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Much is written about Norway's incorporation of its folk tradition into jazz, not especially different than what Americans have been doing within their own borders. The highly influential Jon Balke has infused his own recondite music with Africo-centric rhythms on albums like Statements (ECM, 2006), while saxophonist Trygve Seim has recently spent a lot of time in the Middle East, and the effect on his playing is clear. Guitarist Olav Torget, last heard on Norwegian saxophonist/goat horn innovator Karl Seglem's urbs (Ozella, 2008), mines similar polyrhythmic territory as Balke but, with a less abstruse approach to writing, is more direct and accessible.
That's not to say Torget's music lacks depth. From the opening, Steve Reich-like layered guitar pulses of "Resonant Pattern," it's clear that Torget is aiming for his own kind of stylistic melting pot. The repetitive pattern evolves as percussionist Helge Norbakken enters and layers a tribal pulse while Torget injects a simple melody. While there's clear form, improvisation is an equal part as trumpeter Per Willy Aaserud solos with a Miles Davis-informed mute before the tune takes a left turn into near-fusion territory, Torget kicking in the overdrive for a fiery solo that still avoids all trappings of excess.
Guests appear on all nine tracks, but its Torget's multi-instrumentalism that creates Suburban Jive's rich soundscape. In addition to guitars, bass, keyboards and percussion, Torget plays the African konting (five-string lute) and Chinese Moon Guitar (a four-string fretted instrument) which, in addition to the wealth of hand percussion from Norbakken, Harald Skullerud and Kossa Diomande, and Solo Cissokho's harp-like West African kora, gives Suburban Jive a surprisingly unurban complexion. The blues-centric "Grit" features Torget on konting, yet takes on an unexpected feel with Halvor Voldstad's multi-tracked trombone horn section. All the songs are by Torget alone or in collaboration with his guests, with the exception of the traditional Senegalese "Gilli," rearranged to both retain an ethnic feel through the combination of Skullerud's hand percussion and Torget's konting and wordless vocals, while adding a more modern touch with the distorted keyboard of its intro.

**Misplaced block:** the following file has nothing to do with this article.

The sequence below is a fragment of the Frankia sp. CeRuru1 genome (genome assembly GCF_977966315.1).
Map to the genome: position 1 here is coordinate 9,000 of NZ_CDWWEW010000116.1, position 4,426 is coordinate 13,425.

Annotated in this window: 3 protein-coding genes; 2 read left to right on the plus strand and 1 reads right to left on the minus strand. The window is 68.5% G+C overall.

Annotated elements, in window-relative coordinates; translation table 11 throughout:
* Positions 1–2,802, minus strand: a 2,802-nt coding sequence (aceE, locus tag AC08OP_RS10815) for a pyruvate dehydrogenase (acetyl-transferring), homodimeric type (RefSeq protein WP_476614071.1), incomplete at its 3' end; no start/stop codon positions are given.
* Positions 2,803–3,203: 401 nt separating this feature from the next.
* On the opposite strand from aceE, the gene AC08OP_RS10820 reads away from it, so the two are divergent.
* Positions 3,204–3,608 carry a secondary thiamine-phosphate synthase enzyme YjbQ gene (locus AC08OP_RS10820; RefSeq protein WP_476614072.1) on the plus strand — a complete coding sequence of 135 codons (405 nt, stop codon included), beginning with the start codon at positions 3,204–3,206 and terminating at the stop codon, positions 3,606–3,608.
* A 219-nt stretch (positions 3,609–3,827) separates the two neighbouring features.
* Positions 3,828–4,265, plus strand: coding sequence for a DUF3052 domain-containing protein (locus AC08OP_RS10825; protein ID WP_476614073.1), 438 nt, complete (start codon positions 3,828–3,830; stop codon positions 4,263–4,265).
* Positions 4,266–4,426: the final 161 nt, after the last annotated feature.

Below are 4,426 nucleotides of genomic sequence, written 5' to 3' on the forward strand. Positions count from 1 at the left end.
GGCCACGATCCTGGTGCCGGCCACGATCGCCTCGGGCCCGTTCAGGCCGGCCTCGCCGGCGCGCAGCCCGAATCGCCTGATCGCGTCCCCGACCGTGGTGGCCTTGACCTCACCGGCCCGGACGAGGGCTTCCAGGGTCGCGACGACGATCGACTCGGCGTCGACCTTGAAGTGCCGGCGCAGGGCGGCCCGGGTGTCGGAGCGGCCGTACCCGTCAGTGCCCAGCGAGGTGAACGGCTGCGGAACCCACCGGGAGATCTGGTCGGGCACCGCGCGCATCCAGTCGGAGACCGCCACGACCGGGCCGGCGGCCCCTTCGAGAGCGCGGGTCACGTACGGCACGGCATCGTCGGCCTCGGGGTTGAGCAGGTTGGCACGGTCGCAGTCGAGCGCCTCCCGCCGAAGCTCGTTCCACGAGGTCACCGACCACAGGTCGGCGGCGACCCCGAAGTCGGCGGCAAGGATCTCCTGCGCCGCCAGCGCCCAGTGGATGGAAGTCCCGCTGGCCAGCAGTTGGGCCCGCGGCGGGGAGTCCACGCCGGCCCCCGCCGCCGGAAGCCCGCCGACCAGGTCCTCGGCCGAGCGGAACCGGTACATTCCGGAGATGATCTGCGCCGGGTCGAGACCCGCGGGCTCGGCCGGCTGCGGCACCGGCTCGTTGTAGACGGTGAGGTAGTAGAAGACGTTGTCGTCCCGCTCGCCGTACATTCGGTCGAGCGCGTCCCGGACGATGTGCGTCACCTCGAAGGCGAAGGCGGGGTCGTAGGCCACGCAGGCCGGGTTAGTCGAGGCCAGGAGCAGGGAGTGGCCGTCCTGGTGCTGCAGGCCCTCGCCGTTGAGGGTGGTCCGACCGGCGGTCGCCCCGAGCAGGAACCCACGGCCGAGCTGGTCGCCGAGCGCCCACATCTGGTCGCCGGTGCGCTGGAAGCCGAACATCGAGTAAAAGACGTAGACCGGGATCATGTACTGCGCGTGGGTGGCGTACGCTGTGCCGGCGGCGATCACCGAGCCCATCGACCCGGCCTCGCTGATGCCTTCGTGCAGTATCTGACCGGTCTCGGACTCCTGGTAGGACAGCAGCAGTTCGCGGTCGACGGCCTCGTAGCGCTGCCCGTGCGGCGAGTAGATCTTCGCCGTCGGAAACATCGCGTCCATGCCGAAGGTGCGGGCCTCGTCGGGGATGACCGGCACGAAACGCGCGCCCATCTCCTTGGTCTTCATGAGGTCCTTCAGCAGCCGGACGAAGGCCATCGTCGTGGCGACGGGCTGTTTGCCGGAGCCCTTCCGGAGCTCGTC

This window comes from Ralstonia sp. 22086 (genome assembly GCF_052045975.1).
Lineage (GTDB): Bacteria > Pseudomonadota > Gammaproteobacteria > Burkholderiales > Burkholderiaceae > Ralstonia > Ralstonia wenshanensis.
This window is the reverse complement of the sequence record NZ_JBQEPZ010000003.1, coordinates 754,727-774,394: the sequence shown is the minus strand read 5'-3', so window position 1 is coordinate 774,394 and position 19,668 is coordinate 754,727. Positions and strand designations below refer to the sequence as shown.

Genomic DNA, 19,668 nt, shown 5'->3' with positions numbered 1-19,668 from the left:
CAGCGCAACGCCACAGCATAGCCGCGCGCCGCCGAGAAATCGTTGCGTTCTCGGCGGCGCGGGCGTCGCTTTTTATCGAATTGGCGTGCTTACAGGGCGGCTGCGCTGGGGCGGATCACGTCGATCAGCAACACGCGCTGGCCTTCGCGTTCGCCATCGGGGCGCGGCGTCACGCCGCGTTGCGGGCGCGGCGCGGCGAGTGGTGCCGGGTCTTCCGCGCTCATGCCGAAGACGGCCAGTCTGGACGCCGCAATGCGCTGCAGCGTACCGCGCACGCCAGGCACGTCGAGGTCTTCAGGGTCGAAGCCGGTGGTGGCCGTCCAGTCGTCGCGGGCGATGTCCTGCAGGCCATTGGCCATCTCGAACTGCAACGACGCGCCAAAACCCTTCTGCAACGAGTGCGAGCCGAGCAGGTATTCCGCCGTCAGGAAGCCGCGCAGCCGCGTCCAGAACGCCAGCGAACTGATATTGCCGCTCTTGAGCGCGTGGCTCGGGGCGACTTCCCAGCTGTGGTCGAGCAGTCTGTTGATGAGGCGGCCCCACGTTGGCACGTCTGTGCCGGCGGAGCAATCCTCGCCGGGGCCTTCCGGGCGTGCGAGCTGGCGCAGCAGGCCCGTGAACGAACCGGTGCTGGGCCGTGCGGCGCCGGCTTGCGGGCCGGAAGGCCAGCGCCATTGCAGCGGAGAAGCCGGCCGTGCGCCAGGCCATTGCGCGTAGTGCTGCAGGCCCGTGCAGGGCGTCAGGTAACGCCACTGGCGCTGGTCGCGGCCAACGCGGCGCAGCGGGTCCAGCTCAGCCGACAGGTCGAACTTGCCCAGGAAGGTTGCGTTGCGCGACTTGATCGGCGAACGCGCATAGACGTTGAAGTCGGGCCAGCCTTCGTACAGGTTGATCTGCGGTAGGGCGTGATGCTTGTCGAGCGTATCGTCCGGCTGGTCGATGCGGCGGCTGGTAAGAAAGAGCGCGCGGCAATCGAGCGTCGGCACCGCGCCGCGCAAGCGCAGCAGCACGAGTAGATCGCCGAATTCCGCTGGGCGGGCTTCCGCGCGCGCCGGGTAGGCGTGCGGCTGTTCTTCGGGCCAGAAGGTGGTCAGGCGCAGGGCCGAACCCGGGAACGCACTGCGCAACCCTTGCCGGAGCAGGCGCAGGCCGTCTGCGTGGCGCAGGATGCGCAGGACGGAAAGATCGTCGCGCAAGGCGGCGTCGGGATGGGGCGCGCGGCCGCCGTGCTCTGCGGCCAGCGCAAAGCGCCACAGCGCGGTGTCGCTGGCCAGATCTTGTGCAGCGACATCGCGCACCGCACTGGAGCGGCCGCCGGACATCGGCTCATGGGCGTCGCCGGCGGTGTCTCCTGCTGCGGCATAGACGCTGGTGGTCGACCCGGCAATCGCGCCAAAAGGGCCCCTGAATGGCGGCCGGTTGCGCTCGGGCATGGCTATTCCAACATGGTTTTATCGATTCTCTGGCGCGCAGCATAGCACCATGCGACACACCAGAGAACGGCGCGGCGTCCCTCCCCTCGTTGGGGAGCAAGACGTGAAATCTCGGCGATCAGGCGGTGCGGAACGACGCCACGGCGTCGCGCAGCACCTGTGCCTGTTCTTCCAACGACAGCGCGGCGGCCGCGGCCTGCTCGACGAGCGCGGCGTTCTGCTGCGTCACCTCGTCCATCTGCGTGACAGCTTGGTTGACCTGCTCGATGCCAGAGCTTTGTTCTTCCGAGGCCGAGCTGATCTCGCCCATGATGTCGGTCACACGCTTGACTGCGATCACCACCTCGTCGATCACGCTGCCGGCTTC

The majority of Suburban Jive avoids stereotypical Nordic cool, but on "Some Things are Yet to Come" Seim's economical playingfocusing, Jan Garbarek-like, on purity of toneevokes images of stark vistas, despite Cissokho's kora and Norbakken's spare percussion. Torget introduces more sophisticated harmonies on the ambling "Five to Six (in the morning)," soloing with a clean tone and attention to singable themes rather than pyrotechnics.
Avoidance of standard guitar posturing seems, in fact, to be a defining characteristic for Torget. Rather than impressing with technique, it's his organic cultural integration combined with a keen sense of texture, polyrhythm and form, making Suburban Jive a debut that highlights an artist well worth watching.
Track Listing: Resonant Patterns; Five to Six (in the morning); Grit; Song for Marte; Yadoh Drums; A Little While; Quiet Saturday; Gilli; Some Things are Yet to Come.
Personnel: Olav Torget: guitars, konting, Chinese moon guitar, bass, keyboards, additional percussion, occasional humming; Helge Norbakken: percussion (1, 2, 4, 7, 9); Harald Skullerud: percussion (3, 6, 8); Kossa Diomande: percussion (5); Per Willy Aaserud: trumpet (1, 2, 4, 7); Halvor Voldstad: trombone (3); Trygve Seim: saxophone (9); Solo Cissokho: kora (9).
I love jazz because it mixes intellect and emotion in a very spontaneous way.
I was first exposed to jazz by liberating a Coltrane and a Pharoah Sanders record from a friend in NYC and listening to them over and over until I got it.
My advice to new listeners is you have to take the time to listen to some jazz tunes a number of times until it starts to make sense.